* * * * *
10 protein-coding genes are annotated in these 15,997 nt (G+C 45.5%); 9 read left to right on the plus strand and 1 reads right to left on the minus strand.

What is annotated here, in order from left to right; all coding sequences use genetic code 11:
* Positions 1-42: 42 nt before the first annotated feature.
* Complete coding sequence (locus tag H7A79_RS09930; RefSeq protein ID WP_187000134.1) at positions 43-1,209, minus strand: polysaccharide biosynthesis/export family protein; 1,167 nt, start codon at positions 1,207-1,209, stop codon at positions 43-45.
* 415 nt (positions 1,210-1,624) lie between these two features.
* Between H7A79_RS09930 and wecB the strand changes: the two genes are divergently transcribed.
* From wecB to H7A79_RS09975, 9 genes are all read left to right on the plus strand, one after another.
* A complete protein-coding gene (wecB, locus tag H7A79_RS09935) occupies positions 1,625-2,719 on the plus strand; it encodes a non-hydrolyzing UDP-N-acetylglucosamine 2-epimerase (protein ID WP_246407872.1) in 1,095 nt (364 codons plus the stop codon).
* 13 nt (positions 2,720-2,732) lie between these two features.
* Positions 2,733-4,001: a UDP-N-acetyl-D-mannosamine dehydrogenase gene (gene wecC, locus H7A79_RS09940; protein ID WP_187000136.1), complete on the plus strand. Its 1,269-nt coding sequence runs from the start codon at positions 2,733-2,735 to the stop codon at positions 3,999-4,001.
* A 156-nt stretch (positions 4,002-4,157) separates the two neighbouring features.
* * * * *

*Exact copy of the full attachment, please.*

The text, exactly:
10 protein-coding genes are annotated in these 15,997 nt (G+C 45.5%); 9 read left to right on the plus strand and 1 reads right to left on the minus strand.

What is annotated here, in order from left to right; all coding sequences use genetic code 11:
* Positions 1-42: 42 nt before the first annotated feature.
* Complete coding sequence (locus tag H7A79_RS09930; RefSeq protein ID WP_187000134.1) at positions 43-1,209, minus strand: polysaccharide biosynthesis/export family protein; 1,167 nt, start codon at positions 1,207-1,209, stop codon at positions 43-45.
* 415 nt (positions 1,210-1,624) lie between these two features.
* Between H7A79_RS09930 and wecB the strand changes: the two genes are divergently transcribed.
* From wecB to H7A79_RS09975, 9 genes are all read left to right on the plus strand, one after another.
* A complete protein-coding gene (wecB, locus tag H7A79_RS09935) occupies positions 1,625-2,719 on the plus strand; it encodes a non-hydrolyzing UDP-N-acetylglucosamine 2-epimerase (protein ID WP_246407872.1) in 1,095 nt (364 codons plus the stop codon).
* 13 nt (positions 2,720-2,732) lie between these two features.
* Positions 2,733-4,001: a UDP-N-acetyl-D-mannosamine dehydrogenase gene (gene wecC, locus H7A79_RS09940; protein ID WP_187000136.1), complete on the plus strand. Its 1,269-nt coding sequence runs from the start codon at positions 2,733-2,735 to the stop codon at positions 3,999-4,001.
* A 156-nt stretch (positions 4,002-4,157) separates the two neighbouring features.